Three aspects characterize the uniqueness of the sino-algerian relations: First, contrary to other North or Sub-Saharan African states, the Algerian government is not searching for financial development aid. In depth case studies of several infrastructure projects illustrate that the Algerian officials seek technology transfer in the context of sino-algerian economic cooperations. However, Rouibah reveals in his case study on a dam construction project a hierarchy within the economic partnership. Since the engineers and technicians are Chinese while the workers are Algerian, the aspired technology and knowledge transfer is limited.

Second, the Chinese “petroleum diplomacy“ (p. 63) enables Algeria to challenge its traditional economic partners and to enlarge its petroleum market. China, on the other side, profits by diversifying its oil imports and minimizing dependencies and risks (p. 65). Moreover, since Chinese enterprises participate directly in the excavation of Algerian oil resources, China gains direct access to oil (pp. 66-67). Thus, Algeria is an important partner for China in order to secure the energy supply for the Chinese economy. Despite the increasing Chinese involvement in the Algerian oil sector, China does currently not replace the traditional Algerian partners, like the United States or Great Britain (p. 80).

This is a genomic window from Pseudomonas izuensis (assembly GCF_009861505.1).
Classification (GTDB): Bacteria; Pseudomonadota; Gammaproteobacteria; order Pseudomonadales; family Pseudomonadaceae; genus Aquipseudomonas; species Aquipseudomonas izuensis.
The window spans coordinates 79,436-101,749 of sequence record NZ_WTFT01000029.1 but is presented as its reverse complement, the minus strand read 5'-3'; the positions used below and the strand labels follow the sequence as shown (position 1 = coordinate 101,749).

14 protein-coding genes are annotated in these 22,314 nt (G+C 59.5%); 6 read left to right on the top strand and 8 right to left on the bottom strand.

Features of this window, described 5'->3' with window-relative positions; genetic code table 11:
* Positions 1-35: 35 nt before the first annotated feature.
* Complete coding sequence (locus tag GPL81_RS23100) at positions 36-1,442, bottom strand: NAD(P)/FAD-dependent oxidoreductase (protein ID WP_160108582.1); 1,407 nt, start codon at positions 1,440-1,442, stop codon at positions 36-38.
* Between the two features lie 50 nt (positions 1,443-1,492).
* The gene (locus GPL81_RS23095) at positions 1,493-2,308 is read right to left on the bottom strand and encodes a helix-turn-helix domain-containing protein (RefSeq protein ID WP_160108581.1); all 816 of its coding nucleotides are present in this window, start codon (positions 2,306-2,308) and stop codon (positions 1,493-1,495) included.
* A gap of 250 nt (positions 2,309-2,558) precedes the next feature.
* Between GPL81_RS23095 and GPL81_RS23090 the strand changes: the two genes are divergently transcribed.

Third, in contrast to most African states Algerian officials are not looking for cheap weapons in order to modernize the Algerian military (p. 97). Consequently, the Algerian import of Chinese military products permits China to position themselves as a new and important player within the market of military supplies. Furthermore, the sino-algerian economic relation in the field of military products follow as well the logic of challenging traditional partners, in this case Russia, and diversifying suppliers or sale markets. Additionally, the Algerian contracts with China in the military sphere also include technology transfer, which aims at developing the local military industry (p. 94).